Nearly Half Of U.S. Child Care Centers Could Be Lost To Pandemic Child care centers are struggling to keep their doors open during the pandemic. Many say they're facing the double challenges of losing customers and new safety regulations.
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Researchers Warn Nearly Half Of U.S. Child Care Centers Could Be Lost To Pandemic

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Researchers Warn Nearly Half Of U.S. Child Care Centers Could Be Lost To Pandemic

Researchers Warn Nearly Half Of U.S. Child Care Centers Could Be Lost To Pandemic

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AILSA CHANG, HOST:

One of the biggest challenges facing parents in the COVID crisis is child care. Recent research found about half of the 4.5 million child care spots in the country could be permanently lost because of the pandemic. And without child care, it will be hard for many parents to get back to work. Kavitha Cardoza from member station WAMU in Washington, D.C., reports.

(SOUNDBITE OF BEEPING)

ANGELIQUE SPEIGHT-MARSHALL: And this is how we communicate with each other.

KAVITHA CARDOZA, BYLINE: Angelique Speight-Marshall has come up with an ingenious idea to keep the seven little kids she looks after at her home-based day care apart. She's given them little walkie-talkies.

SPEIGHT-MARSHALL: They request a toy, the bathroom, a snack (laughter).

CARDOZA: These toddlers run as far apart from each other as possible to talk.

UNIDENTIFIED CHILD #1: Hey, Auntie P (ph).

SPEIGHT-MARSHALL: Hello, Jules (ph).

CARDOZA: Speight-Marshall constantly reminds children no hugs or holding hands, no sharing toys or art supplies. Everything she's taught for 23 years, this is the opposite.

SPEIGHT-MARSHALL: That has been definitely a strain, trying to teach the children not to share. They don't understand it. I'm an educator, and I don't understand it (laughter).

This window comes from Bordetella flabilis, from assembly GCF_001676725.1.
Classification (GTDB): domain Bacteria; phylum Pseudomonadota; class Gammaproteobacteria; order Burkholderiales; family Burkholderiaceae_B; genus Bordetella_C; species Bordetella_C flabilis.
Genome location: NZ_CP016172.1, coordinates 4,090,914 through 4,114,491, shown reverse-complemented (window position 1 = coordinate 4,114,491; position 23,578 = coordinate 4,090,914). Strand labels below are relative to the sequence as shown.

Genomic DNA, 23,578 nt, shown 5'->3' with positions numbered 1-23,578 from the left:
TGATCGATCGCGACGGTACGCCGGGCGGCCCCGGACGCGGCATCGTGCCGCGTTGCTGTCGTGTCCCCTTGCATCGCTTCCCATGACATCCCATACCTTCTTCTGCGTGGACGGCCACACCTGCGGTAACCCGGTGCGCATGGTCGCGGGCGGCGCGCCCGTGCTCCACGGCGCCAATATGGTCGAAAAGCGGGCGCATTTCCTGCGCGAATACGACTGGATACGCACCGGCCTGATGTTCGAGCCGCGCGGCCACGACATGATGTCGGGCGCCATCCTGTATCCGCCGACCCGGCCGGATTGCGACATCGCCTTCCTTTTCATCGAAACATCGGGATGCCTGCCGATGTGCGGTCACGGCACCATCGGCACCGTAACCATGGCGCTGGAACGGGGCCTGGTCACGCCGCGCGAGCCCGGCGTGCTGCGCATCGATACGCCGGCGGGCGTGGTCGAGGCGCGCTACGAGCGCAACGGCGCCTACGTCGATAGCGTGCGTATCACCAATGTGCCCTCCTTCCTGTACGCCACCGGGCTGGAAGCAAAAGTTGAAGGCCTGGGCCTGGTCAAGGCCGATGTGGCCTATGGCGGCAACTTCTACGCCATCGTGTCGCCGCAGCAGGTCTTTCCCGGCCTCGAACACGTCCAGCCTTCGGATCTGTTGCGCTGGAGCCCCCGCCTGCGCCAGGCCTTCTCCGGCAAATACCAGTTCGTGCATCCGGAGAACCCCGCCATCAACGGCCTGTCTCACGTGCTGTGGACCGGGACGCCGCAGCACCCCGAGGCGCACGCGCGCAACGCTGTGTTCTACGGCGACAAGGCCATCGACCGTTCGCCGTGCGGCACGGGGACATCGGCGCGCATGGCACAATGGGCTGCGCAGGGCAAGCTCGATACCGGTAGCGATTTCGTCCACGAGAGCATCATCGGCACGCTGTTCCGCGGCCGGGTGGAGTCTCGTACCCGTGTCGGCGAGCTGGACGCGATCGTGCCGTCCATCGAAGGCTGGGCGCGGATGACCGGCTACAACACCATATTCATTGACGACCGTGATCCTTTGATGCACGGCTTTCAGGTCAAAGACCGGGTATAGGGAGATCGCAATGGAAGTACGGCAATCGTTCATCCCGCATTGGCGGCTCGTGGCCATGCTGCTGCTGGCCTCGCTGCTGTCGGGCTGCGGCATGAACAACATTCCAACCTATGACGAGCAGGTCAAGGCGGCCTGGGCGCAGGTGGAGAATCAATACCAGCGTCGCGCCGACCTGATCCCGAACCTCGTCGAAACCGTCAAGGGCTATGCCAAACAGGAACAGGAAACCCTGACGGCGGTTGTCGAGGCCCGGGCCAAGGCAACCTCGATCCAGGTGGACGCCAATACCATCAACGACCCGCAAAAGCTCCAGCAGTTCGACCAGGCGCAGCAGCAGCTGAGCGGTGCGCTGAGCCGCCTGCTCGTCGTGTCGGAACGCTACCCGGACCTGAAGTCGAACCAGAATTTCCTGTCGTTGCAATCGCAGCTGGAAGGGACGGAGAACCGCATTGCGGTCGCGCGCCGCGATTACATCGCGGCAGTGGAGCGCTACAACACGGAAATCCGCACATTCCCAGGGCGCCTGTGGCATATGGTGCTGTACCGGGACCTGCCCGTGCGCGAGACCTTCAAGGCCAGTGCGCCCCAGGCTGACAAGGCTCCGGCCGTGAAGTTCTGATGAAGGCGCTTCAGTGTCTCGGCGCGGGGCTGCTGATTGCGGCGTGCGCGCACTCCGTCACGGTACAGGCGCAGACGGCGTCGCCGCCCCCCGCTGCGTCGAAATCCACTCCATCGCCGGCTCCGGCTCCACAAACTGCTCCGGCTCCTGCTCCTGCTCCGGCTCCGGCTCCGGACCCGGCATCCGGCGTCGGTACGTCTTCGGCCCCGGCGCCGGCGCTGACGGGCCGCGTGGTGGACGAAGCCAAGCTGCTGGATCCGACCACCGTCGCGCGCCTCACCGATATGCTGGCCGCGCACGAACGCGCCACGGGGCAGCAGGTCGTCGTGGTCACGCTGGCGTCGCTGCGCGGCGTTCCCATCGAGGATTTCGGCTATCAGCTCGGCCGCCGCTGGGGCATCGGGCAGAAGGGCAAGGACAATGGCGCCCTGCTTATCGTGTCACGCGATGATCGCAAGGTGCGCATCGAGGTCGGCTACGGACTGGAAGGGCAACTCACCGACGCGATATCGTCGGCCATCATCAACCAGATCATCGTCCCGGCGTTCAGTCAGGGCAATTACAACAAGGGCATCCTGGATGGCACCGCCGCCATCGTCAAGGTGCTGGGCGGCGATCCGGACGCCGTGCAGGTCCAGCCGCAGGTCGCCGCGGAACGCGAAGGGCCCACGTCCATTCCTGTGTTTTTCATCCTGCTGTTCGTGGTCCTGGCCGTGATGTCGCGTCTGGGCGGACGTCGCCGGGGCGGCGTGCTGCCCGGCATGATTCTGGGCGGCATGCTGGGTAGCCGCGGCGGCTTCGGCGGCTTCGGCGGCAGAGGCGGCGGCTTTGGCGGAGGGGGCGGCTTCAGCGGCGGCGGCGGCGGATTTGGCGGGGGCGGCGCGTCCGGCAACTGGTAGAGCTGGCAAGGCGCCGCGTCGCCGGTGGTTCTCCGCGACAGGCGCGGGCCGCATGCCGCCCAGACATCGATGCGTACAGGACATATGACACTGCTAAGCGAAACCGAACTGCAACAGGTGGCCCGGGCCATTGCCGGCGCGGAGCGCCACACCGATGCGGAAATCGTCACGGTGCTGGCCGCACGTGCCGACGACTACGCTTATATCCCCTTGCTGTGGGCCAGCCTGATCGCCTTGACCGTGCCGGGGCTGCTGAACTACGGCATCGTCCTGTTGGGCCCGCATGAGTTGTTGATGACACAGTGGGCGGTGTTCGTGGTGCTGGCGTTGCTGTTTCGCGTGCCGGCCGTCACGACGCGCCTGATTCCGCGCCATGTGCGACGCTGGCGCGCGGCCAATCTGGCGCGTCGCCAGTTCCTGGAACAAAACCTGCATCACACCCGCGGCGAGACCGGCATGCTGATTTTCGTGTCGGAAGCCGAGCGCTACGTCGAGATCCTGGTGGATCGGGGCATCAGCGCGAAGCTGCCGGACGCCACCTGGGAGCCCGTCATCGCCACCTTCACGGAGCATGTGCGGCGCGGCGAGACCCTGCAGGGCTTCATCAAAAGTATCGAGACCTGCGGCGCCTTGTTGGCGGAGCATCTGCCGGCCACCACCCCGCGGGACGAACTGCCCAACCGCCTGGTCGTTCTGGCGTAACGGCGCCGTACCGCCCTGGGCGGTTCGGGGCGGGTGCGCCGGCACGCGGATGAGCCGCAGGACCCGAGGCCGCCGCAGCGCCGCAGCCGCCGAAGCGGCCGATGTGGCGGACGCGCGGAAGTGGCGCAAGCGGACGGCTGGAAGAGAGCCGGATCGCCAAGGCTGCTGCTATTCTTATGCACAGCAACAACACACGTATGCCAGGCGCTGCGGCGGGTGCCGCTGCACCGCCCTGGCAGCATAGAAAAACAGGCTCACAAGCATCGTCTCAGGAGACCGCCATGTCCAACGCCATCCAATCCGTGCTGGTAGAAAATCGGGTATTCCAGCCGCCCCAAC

CARDOZA: Speight-Marshall's laughter covers up serious concerns. She's serving only half the number of kids she used to because of new health guidelines, so she's making far less money. She's had to lay off staff, and she spends many more hours doing paperwork, laundry, disinfecting toys. But she's grateful her day care is still open. Here in Washington, almost two-thirds of child care facilities have closed.

SYLVIA CREWS: It's been kind of rough.

CARDOZA: Sylvia Crews ran a home-based child care service in D.C. until mid-March. She says with the stringent pandemic restrictions, she just couldn't make the numbers work.

CREWS: All the PPEs, the Clorox, the disinfectants.

CARDOZA: Crews says even if she manages to reopen, she's not sure how she'll afford the new extra expenses.

CREWS: It's thermometers, the face masks, the shields.

RHIAN ALLVIN: They're hanging on by their fingernails.

CARDOZA: That's Rhian Allvin, the CEO of the National Association for the Education of Young Children. She says providers have reached breaking point.

ALLVIN: And without a sustained public investment, the sector will collapse.

CARDOZA: Allvin says more than 80% of providers have reopened but at substantially reduced capacity. Many aren't sure whether they'll be able to survive long term.

ALLVIN: As we look to the financing of the system, parents can't pay any more, and early childhood educators can't earn any less.

CARDOZA: In recent months, the CARES Act - federal emergency assistance - provided $3 1/2 billion for early childhood education. Advocates say $50 billion is needed.

(CROSSTALK)

CARDOZA: Diamond Holland tries to keep her worries from her 2-year-old daughter. She's a single mom who was laid off from her job as a home health aide.

DIAMOND HOLLAND: I worry about my unemployment. I worry about my rent. I'm worried about all of those things. How am I going to be able to survive?

CARDOZA: Holland is desperately looking for another job while also worrying about her other child, a 4-year-old. His preschool is closed, and she's not sure how long family members can help out.

(SOUNDBITE OF RINGING)

SPEIGHT-MARSHALL: The batteries went dead.

CARDOZA: Angelique Speight-Marshall watches the toddlers play. The majority of children she cares for have parents who are essential workers - nurses, grocery store workers and truck drivers. She says any additional funding would help.

SPEIGHT-MARSHALL: Child care powers the economy because while we're caring for the children and the parents are happy, the parents are able to go to work.

Everybody ready? Go.

UNIDENTIFIED CHILD #2: Go.

CARDOZA: For NPR News, I'm Kavitha Cardoza in Washington, D.C.

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